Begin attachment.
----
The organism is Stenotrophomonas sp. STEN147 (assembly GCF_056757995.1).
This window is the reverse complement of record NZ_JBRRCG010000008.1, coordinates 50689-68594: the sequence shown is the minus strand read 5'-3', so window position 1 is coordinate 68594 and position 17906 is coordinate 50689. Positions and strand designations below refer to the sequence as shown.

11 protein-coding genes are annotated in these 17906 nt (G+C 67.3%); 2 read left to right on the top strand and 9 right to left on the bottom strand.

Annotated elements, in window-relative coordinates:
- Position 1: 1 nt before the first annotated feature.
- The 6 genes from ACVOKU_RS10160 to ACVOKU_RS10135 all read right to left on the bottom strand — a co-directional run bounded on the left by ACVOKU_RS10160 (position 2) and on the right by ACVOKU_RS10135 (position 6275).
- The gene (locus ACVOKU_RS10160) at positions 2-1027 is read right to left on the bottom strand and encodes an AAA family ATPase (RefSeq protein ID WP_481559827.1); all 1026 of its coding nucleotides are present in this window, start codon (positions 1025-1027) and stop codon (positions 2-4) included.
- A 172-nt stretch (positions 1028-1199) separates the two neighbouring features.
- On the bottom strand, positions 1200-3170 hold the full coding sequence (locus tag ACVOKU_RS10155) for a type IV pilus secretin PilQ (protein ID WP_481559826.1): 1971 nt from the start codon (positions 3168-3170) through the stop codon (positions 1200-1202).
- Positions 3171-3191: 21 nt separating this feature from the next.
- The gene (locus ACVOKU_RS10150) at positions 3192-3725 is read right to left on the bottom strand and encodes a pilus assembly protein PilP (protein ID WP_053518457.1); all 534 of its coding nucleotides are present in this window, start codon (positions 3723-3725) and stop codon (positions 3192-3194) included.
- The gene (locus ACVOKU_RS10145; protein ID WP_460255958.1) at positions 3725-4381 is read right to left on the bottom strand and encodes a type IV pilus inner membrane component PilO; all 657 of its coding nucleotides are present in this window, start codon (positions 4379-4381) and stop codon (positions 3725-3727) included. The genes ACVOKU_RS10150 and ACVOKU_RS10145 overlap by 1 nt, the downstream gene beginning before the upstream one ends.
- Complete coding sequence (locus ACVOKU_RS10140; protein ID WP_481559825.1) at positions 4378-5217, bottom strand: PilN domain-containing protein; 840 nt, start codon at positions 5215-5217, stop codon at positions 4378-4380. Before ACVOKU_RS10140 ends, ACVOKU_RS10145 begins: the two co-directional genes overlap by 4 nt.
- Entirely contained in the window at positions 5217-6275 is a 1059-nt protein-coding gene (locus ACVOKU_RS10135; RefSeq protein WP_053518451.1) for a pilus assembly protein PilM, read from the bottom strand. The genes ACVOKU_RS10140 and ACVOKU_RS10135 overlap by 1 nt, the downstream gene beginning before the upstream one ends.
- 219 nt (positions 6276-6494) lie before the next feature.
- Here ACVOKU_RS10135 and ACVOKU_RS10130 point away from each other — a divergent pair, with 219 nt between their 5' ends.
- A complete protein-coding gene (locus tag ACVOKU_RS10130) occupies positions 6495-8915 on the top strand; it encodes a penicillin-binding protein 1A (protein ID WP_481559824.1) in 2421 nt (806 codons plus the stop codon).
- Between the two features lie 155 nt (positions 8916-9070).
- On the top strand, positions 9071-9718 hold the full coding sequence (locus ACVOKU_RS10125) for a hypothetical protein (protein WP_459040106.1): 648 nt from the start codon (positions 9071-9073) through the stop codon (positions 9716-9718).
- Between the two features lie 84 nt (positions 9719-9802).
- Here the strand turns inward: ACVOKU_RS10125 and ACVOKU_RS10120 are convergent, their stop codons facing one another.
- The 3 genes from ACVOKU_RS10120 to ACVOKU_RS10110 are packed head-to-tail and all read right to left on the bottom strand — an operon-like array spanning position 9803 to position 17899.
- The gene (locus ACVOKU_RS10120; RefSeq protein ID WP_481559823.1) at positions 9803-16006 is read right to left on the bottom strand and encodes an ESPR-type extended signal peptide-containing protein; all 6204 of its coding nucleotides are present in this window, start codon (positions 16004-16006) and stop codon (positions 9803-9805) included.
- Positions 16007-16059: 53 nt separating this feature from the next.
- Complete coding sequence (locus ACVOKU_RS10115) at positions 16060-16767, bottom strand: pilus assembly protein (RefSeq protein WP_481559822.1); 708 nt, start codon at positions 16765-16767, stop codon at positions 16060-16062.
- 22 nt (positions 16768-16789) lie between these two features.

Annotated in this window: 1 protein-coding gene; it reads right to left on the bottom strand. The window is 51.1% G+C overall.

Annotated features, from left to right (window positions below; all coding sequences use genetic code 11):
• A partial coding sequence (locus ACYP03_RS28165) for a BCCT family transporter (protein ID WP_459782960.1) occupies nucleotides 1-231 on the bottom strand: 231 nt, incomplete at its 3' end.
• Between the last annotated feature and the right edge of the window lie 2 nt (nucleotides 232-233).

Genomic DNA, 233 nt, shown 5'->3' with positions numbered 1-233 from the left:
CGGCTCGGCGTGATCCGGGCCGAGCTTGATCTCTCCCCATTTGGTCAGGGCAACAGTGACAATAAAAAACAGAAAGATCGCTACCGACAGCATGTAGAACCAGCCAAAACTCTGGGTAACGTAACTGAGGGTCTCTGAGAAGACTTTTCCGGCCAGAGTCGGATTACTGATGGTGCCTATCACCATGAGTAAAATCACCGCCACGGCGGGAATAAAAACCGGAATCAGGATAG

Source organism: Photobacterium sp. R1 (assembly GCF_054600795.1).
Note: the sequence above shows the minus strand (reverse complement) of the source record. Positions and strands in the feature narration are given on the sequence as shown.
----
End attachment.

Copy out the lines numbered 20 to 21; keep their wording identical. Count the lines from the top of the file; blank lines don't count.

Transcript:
- Between the two features lie 84 nt (positions 9719-9802).
- Here the strand turns inward: ACVOKU_RS10125 and ACVOKU_RS10120 are convergent, their stop codons facing one another.